by Megan Rushton
Now that everyone is nestling in to working from home, you might find that in-between online classes you have a bit of time on your hands. With Spring in full bloom it’s around this time of year that you may turn to your wardrobe and wonder if it’s due a good clear out; I hope this article can therefore provide some inspiration on how to spruce up your clothes with the added benefit of helping the environment whilst you do it.
So, what is upcycling? The formal definition is to reuse materials in such a way as to create a product of higher quality than the original; what this means is to alter an item of clothing you no longer wear into something you like. This can take many forms. Say you have a dress you haven’t worn in a while, why not turn it into a top? Or the same with jeans, you could turn them into shorts with only a pair of scissors. If you’re interested in trying upcycling here are a few of my tips!
Be creative- don’t hold yourself back, if you have an adventurous idea then just go for it, what’s the worst that could happen? To get your creative juices flowing, you could browse Pinterest, your favourite magazine or even #upcycling on Instagram. I got my latest idea of lengthening a dress I ordered from Depop by cutting off the straps and re-attaching them with safety pins, from the Netflix show Next In Fashion– so you never know when inspiration may strike. Don’t restrict yourself to just altering clothes into more wearable items though, maybe you have a festival jumper or a top with a pattern you love- you could use those as posters by cutting out the section(s) you like and simply popping them into a frame!
Use YouTube- if you’re unsure of how to alter your clothes, maybe you want to try something more advanced like altering the size of a garment, then YouTube should become your new best friend. There’s a plethora of videos designed to teach you how to upcycle and change your clothes, just waiting for you to watch them. If you don’t fancy needlework, you could try fabric paint- print out a design you like and have a go at free hand painting the pattern onto the back of your worn denim jacket or the back pocket of your Levi’s- if painting isn’t your forte you could always trace or create a stencil to help! Again, if in doubt just check YouTube.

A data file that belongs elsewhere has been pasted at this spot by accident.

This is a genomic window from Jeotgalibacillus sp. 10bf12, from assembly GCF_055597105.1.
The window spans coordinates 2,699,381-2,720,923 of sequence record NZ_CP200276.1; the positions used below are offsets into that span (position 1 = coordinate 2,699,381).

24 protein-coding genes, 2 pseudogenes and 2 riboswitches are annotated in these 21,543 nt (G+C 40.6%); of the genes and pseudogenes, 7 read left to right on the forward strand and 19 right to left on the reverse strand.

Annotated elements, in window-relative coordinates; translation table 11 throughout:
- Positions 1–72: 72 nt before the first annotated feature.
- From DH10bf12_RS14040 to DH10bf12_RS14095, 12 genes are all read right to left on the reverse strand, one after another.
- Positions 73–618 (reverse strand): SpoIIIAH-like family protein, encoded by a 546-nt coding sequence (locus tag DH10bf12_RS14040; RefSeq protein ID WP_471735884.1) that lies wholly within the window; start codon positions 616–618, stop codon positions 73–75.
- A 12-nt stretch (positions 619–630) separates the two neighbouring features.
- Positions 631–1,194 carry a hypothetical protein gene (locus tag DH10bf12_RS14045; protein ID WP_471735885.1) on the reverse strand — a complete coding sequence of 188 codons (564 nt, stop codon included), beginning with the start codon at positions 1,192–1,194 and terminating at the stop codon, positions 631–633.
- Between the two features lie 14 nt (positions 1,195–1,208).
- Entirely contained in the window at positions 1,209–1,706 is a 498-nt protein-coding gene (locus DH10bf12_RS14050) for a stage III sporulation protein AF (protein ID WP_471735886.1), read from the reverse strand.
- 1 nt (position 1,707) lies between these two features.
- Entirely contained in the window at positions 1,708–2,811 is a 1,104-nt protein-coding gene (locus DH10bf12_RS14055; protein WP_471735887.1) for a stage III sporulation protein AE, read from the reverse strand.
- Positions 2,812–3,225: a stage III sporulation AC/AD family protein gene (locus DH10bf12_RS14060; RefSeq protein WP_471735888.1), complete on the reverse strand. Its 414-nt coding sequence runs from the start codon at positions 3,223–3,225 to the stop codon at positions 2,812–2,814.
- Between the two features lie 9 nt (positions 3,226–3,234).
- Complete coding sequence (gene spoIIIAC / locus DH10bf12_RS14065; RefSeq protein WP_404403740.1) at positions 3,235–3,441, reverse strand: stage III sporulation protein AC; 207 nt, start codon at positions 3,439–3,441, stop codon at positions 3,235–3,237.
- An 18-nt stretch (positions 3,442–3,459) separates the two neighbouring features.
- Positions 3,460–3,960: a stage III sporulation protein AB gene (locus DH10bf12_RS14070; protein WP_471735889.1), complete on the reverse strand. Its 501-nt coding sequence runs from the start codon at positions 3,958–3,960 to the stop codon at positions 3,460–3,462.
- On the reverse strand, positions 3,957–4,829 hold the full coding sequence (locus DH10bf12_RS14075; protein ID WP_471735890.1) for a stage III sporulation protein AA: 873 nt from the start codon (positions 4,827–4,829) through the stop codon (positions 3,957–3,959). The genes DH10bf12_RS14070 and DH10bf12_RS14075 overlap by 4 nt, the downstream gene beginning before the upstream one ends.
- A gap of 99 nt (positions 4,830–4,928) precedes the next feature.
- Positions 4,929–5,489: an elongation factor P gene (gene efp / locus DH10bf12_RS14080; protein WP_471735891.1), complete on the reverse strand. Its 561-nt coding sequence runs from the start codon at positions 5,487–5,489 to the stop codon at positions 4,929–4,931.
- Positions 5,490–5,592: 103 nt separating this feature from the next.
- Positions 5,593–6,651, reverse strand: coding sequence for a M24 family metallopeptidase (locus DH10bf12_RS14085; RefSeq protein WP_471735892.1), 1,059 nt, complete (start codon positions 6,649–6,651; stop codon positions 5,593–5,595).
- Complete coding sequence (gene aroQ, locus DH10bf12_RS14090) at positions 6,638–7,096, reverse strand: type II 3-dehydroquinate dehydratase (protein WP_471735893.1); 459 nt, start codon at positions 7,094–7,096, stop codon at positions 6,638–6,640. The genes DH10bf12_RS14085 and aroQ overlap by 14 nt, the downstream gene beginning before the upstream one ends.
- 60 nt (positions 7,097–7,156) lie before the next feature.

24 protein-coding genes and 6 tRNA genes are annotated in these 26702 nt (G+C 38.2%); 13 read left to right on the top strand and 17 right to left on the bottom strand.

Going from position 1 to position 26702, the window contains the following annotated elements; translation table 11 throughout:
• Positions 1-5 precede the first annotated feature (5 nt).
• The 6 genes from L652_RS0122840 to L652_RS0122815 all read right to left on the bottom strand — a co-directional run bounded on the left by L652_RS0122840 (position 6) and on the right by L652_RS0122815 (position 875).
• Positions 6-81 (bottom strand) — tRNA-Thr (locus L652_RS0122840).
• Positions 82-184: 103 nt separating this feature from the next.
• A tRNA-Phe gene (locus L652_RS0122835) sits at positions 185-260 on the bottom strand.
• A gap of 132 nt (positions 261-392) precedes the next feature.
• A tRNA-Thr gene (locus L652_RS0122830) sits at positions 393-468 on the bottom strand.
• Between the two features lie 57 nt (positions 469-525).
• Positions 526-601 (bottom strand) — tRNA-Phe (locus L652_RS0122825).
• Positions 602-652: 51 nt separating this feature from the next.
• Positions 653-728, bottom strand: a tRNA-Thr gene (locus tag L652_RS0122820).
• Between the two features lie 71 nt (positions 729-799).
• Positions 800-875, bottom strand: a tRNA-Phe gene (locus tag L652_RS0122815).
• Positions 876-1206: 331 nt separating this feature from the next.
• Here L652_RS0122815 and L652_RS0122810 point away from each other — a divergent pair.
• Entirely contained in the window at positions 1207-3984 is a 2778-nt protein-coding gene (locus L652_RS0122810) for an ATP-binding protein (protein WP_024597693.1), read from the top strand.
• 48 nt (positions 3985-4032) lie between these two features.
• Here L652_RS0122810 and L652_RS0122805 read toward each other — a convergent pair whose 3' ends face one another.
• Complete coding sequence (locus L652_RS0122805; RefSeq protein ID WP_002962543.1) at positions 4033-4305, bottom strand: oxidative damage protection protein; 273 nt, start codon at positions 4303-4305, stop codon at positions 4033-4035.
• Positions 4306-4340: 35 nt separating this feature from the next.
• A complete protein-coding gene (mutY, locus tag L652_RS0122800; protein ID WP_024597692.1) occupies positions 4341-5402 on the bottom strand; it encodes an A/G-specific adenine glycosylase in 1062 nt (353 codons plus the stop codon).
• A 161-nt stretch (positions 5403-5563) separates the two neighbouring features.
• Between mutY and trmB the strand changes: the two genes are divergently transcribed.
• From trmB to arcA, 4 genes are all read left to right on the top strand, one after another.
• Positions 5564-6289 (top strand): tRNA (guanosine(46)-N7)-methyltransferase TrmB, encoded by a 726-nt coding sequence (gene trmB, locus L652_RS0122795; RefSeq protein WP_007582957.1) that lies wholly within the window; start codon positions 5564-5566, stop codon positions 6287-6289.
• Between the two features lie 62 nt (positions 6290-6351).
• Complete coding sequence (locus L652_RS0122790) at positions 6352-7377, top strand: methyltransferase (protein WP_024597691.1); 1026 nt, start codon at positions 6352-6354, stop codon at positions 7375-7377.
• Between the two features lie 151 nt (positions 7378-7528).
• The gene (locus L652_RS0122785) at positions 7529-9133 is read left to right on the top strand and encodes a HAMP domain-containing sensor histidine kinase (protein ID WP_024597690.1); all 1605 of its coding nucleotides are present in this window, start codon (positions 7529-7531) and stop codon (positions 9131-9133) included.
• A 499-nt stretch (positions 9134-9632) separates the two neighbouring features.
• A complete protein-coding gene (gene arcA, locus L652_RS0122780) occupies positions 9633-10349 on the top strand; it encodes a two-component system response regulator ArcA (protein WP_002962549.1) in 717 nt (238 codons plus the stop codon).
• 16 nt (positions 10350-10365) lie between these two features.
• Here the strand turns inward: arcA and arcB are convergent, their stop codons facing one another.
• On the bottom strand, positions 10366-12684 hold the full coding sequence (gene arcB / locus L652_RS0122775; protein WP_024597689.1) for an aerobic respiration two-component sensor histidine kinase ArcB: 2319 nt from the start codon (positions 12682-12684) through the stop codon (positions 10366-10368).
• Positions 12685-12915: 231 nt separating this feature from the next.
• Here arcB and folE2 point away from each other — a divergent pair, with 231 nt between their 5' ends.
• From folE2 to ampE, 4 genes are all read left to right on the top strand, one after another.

As for shopping second hand I have a couple tips to get you started!
Download Depop- Depop is an online thrift store where users with a range of styles come together to shop second-hand clothes or sell their own. Whether you’re looking for a vintage Nike sweater or a little top from Urban Outfitters, Depop no doubt has it all; If you are interested in labels, you can often get them in perfect condition, sometimes with the tags still on, for a lot cheaper than the RRP. As with many online retailers, there are filters on Depop which enable you to shop by size, colour or brand to help narrow your options and make your second-hand shopping experience as simplistic as possible.
Reinvent the old- although the idea of sifting through charity shop rails can be a bit daunting to some, you never know what you might find. You can view the whole experience as a challenge, how could you reinvent the clothes you find? An oversized t-shirt or blazer- throw on some heels and a bag and wear it as a dress. An old band tee- layer it over a turtleneck paired with some mom jeans for that relaxed grunge look. Whether you alter it with a needle or paint, or simply style it in a way which suits you best, you don’t have to take the garments you find at face-value, it’s up to you how you choose to change or style them.
With the average buyer consuming 60% more clothes than in 2000, by shopping more sustainably and upcycling your clothes rather than buying new, you’ll know you are doing something good for the environment; whether you’re making over your room or you’re fed up with those few items discarded at the bottom of your wardrobe, upcycling is a great way to give yourself the freedom to create something not only wearable, but amazing- transforming a garment from old to new.